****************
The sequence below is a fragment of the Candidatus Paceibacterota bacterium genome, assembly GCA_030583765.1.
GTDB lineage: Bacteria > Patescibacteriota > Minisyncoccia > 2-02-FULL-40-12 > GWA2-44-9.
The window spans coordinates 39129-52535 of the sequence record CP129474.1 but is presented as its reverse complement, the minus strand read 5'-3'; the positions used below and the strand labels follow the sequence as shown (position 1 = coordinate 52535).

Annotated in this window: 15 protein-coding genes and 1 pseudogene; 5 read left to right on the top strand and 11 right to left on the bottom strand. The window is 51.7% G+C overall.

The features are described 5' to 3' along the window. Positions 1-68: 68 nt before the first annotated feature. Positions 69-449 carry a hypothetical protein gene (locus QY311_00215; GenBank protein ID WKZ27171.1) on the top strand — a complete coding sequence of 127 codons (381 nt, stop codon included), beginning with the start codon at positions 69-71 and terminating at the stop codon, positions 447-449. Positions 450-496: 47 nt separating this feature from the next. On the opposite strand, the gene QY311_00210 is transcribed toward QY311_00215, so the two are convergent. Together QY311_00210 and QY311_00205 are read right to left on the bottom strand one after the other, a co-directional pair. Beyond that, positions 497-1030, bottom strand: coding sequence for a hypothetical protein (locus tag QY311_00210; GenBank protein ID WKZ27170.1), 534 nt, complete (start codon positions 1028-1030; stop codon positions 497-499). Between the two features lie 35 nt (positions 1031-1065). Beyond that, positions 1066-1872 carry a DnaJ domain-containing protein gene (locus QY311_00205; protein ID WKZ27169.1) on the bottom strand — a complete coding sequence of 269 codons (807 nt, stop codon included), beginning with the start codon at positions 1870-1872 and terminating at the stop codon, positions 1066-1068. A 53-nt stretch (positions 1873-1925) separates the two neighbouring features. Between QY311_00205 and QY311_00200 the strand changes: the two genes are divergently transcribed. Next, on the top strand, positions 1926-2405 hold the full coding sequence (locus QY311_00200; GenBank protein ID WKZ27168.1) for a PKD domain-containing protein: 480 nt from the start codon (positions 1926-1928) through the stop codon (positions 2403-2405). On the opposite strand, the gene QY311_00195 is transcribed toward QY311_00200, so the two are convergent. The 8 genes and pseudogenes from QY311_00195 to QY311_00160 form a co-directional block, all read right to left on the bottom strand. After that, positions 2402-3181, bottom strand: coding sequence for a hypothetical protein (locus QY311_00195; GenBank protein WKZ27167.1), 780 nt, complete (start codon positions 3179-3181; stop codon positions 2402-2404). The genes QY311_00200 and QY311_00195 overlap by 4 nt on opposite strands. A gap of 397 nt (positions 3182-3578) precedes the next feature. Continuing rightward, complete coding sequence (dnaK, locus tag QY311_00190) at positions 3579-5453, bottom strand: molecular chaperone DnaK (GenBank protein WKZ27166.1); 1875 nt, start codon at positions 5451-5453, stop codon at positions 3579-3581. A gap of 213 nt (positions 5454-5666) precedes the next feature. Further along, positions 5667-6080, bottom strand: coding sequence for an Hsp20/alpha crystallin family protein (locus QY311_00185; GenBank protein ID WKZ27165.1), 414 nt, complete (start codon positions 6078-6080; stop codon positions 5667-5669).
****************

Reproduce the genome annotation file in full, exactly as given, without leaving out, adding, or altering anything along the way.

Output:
The sequence below is a fragment of the Candidatus Paceibacterota bacterium genome, assembly GCA_030583765.1.
GTDB lineage: Bacteria > Patescibacteriota > Minisyncoccia > 2-02-FULL-40-12 > GWA2-44-9.
The window spans coordinates 39129-52535 of the sequence record CP129474.1 but is presented as its reverse complement, the minus strand read 5'-3'; the positions used below and the strand labels follow the sequence as shown (position 1 = coordinate 52535).

Annotated in this window: 15 protein-coding genes and 1 pseudogene; 5 read left to right on the top strand and 11 right to left on the bottom strand. The window is 51.7% G+C overall.

The features are described 5' to 3' along the window. Positions 1-68: 68 nt before the first annotated feature. Positions 69-449 carry a hypothetical protein gene (locus QY311_00215; GenBank protein ID WKZ27171.1) on the top strand — a complete coding sequence of 127 codons (381 nt, stop codon included), beginning with the start codon at positions 69-71 and terminating at the stop codon, positions 447-449. Positions 450-496: 47 nt separating this feature from the next. On the opposite strand, the gene QY311_00210 is transcribed toward QY311_00215, so the two are convergent. Together QY311_00210 and QY311_00205 are read right to left on the bottom strand one after the other, a co-directional pair. Beyond that, positions 497-1030, bottom strand: coding sequence for a hypothetical protein (locus tag QY311_00210; GenBank protein ID WKZ27170.1), 534 nt, complete (start codon positions 1028-1030; stop codon positions 497-499). Between the two features lie 35 nt (positions 1031-1065). Beyond that, positions 1066-1872 carry a DnaJ domain-containing protein gene (locus QY311_00205; protein ID WKZ27169.1) on the bottom strand — a complete coding sequence of 269 codons (807 nt, stop codon included), beginning with the start codon at positions 1870-1872 and terminating at the stop codon, positions 1066-1068. A 53-nt stretch (positions 1873-1925) separates the two neighbouring features. Between QY311_00205 and QY311_00200 the strand changes: the two genes are divergently transcribed. Next, on the top strand, positions 1926-2405 hold the full coding sequence (locus QY311_00200; GenBank protein ID WKZ27168.1) for a PKD domain-containing protein: 480 nt from the start codon (positions 1926-1928) through the stop codon (positions 2403-2405). On the opposite strand, the gene QY311_00195 is transcribed toward QY311_00200, so the two are convergent. The 8 genes and pseudogenes from QY311_00195 to QY311_00160 form a co-directional block, all read right to left on the bottom strand. After that, positions 2402-3181, bottom strand: coding sequence for a hypothetical protein (locus QY311_00195; GenBank protein WKZ27167.1), 780 nt, complete (start codon positions 3179-3181; stop codon positions 2402-2404). The genes QY311_00200 and QY311_00195 overlap by 4 nt on opposite strands. A gap of 397 nt (positions 3182-3578) precedes the next feature. Continuing rightward, complete coding sequence (dnaK, locus tag QY311_00190) at positions 3579-5453, bottom strand: molecular chaperone DnaK (GenBank protein WKZ27166.1); 1875 nt, start codon at positions 5451-5453, stop codon at positions 3579-3581. A gap of 213 nt (positions 5454-5666) precedes the next feature. Further along, positions 5667-6080, bottom strand: coding sequence for an Hsp20/alpha crystallin family protein (locus QY311_00185; GenBank protein ID WKZ27165.1), 414 nt, complete (start codon positions 6078-6080; stop codon positions 5667-5669).